Author Topic: Insects - what to look for when buying  (Read 1199 times)

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Offline a_real_man

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Insects - what to look for when buying
« on: August 23, 2017, 02:56:42 am »
Hi,

I'm looking to order some crickets or mealworms. I am wondering what to look for when buying. What I mean is that when buying meat, for instance, I look for it to be pastured, grassfed and organic. What is the equivalent for insects? I know that they can be fed organic foods. Is there anything else I should look for to get the (probably) healthiest insects?



Offline Eric

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Re: Insects - what to look for when buying
« Reply #1 on: August 23, 2017, 06:41:31 am »
The first thing you NEED to look for is that the insects were raised for human consumption. Most available for sale in the US are not. They are raised for the pet trade, and are fed low quality feed that leaves them so nutrient-poor that pet owners are generally advised to sprinkle mineral powders on them before feeding them to lizards, snakes, etc. If you can find some that are certified organic I suppose that's a start, but that doesn't mean they're worth buying or worth eating. It just means whatever they eat is certified organic. So a cricket farmer can feed cheap organic rice, and sell certified organic crickets, but the crickets will probably be malnourished and stunted, so they aren't worth buying.

Who were you planning on buying from?
Eric Garza
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Offline a_real_man

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Re: Insects - what to look for when buying
« Reply #2 on: August 23, 2017, 07:46:02 am »
I haven't decided yet. I've simply been looking at different farms' websites to see who ships insects and what their quality is. I'm trying to keep it as paleo is possible.


Offline goodsamaritan

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Re: Insects - what to look for when buying
« Reply #4 on: August 23, 2017, 11:21:59 am »
https://www.travelbook.ph/blog/10-exotic-filipino-dishes-and-where-to-find-them/

Adobong kamaru - Pampanga (available in Pampanga regional restaurants in our city... all you can eat) (Wild)
Kamaru, or mole crickets, which are plentiful in Pampanga, are considered a Kapampangan delicacy. It is often made into adobo, but can also be served deep fried. Several restaurants in Pampanga serve this dish, including Everybody's Café in San Fernando.

Adobong salagubang - Nueva Ecija
The salagubang, or june bug, is a common treat in Nueva Ecija, where many of these beetles thrive. When fried, it can be served as an appetizer or as pulutan (food served with alcoholic drinks, usually beer).  Sometimes, it is prepared like adobo and eaten with rice. Salagubang can be found in some markets in Nueva Ecija.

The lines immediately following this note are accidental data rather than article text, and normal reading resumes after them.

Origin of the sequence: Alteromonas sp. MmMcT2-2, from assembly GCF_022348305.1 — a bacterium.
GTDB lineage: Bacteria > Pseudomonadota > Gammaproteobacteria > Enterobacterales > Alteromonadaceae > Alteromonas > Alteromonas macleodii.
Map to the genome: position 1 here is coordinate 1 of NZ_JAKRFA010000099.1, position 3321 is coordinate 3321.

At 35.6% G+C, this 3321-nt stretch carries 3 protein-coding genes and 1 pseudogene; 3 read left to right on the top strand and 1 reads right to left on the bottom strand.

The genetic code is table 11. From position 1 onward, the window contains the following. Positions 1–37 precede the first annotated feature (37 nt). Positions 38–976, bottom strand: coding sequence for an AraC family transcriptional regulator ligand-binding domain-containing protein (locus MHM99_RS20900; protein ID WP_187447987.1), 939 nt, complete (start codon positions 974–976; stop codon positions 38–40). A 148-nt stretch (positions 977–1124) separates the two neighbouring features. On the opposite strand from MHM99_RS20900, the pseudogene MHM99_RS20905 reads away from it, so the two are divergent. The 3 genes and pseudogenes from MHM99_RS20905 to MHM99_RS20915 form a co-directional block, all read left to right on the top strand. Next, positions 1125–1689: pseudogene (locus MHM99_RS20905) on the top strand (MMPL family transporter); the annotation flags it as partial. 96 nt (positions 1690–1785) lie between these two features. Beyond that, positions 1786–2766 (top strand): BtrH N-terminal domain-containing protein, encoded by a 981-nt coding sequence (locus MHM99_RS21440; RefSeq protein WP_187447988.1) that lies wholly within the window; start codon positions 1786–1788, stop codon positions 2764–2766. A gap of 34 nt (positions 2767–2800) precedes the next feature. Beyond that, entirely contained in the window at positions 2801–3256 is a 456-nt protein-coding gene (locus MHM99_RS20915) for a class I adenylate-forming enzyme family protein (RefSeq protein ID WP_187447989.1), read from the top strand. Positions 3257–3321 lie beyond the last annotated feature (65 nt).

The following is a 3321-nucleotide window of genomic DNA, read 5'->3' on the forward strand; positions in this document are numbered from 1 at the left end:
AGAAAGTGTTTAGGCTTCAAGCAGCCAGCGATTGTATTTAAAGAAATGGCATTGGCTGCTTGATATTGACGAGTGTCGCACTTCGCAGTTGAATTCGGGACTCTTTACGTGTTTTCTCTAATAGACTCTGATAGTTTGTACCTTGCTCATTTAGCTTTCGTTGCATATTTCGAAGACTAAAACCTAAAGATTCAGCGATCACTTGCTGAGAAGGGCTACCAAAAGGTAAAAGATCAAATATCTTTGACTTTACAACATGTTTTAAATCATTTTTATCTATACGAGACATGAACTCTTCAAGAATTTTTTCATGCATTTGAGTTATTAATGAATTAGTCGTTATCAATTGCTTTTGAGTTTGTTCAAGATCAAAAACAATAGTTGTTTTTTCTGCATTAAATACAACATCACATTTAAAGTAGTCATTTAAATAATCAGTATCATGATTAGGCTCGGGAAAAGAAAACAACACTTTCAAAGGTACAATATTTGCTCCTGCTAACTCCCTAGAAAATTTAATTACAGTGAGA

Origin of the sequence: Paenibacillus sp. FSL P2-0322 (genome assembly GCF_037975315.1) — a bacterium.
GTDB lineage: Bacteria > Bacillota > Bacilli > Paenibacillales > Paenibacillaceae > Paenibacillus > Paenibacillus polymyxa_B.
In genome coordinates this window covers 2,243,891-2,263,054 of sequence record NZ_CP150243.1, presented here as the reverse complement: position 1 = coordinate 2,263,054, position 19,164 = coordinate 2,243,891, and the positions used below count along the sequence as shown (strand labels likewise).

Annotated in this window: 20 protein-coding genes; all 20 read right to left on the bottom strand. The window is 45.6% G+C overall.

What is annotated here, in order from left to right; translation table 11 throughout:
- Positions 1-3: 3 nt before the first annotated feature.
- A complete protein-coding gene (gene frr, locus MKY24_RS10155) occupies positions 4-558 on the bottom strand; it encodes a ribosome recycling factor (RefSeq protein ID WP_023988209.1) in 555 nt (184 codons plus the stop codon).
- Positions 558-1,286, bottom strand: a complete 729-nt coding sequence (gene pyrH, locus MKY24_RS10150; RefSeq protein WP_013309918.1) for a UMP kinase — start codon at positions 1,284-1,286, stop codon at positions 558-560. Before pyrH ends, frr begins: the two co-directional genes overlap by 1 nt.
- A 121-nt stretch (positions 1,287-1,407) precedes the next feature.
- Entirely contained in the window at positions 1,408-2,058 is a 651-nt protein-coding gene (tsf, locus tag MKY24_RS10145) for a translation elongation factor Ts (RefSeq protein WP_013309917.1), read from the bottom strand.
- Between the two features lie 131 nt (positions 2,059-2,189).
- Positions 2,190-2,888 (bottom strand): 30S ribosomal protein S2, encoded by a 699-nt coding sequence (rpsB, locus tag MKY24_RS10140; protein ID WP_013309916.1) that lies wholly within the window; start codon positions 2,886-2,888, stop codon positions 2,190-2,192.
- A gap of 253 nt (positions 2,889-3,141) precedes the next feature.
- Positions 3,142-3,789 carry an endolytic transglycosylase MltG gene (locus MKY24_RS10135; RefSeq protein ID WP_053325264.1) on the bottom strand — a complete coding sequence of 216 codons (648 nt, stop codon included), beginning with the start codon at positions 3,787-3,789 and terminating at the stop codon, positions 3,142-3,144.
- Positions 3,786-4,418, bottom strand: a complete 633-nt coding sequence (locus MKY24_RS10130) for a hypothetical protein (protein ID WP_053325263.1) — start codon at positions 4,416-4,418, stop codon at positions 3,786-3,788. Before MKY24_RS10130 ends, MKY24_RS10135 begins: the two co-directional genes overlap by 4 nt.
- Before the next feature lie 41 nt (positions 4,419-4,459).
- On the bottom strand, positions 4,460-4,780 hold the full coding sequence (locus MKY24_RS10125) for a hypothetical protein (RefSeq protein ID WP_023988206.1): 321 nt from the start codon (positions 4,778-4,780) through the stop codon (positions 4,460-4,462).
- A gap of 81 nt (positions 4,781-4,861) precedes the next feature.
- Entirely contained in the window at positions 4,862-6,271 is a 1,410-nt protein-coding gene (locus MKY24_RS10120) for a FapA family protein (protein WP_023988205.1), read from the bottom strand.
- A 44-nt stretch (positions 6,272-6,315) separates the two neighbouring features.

Adobong uok - Rizal, also in Ilocos in the rainy season, eaten raw, people wait for this season (wild)
Beetle larvae may not sound very appetizing at first, but uok cooked as adobo served with rice and tomatoes is considered an exotic delicacy. One restaurant that serves this dish is Balaw-Balaw Restaurant in Angono, Rizal.

Abuos - Ilocos, (I have eaten this raw and it is delicious, ilocos is FAR from me. Sold in the wet markets.) (wild)
Also known as ant-egg caviar, this Ilocano delicacy is one that is tasty, but a little bit pricey. Abuos, which looks like legumes, is often served sautéed in garlic or prepared as adobo, though some eat it raw. These are sold at public markets in Ilocos, and are usually displayed on leaves.

Offline goodsamaritan

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Re: Insects - what to look for when buying
« Reply #5 on: August 23, 2017, 11:34:18 am »
All I can say about the ants eggs is they taste better raw.
And at the same time see that they are fresh and alive.
They are no good dead or old.
That they are as clean as they can be.
Take away the live ants as they taste not so good but it can't be helped you eat some of them.

Offline Eric

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Re: Insects - what to look for when buying
« Reply #6 on: August 23, 2017, 08:03:12 pm »
The Rocky Mountain Micro Ranch links look interesting. I reached out to the company to see if I can interview someone for my podcast. I might order some of their mealworms and waxworms to try. I have access to crickets here in Vermont from Tomorrow's Harvest, but prefer beetle & moth larvae to crickets & grasshoppers because their fat contents are generally higher.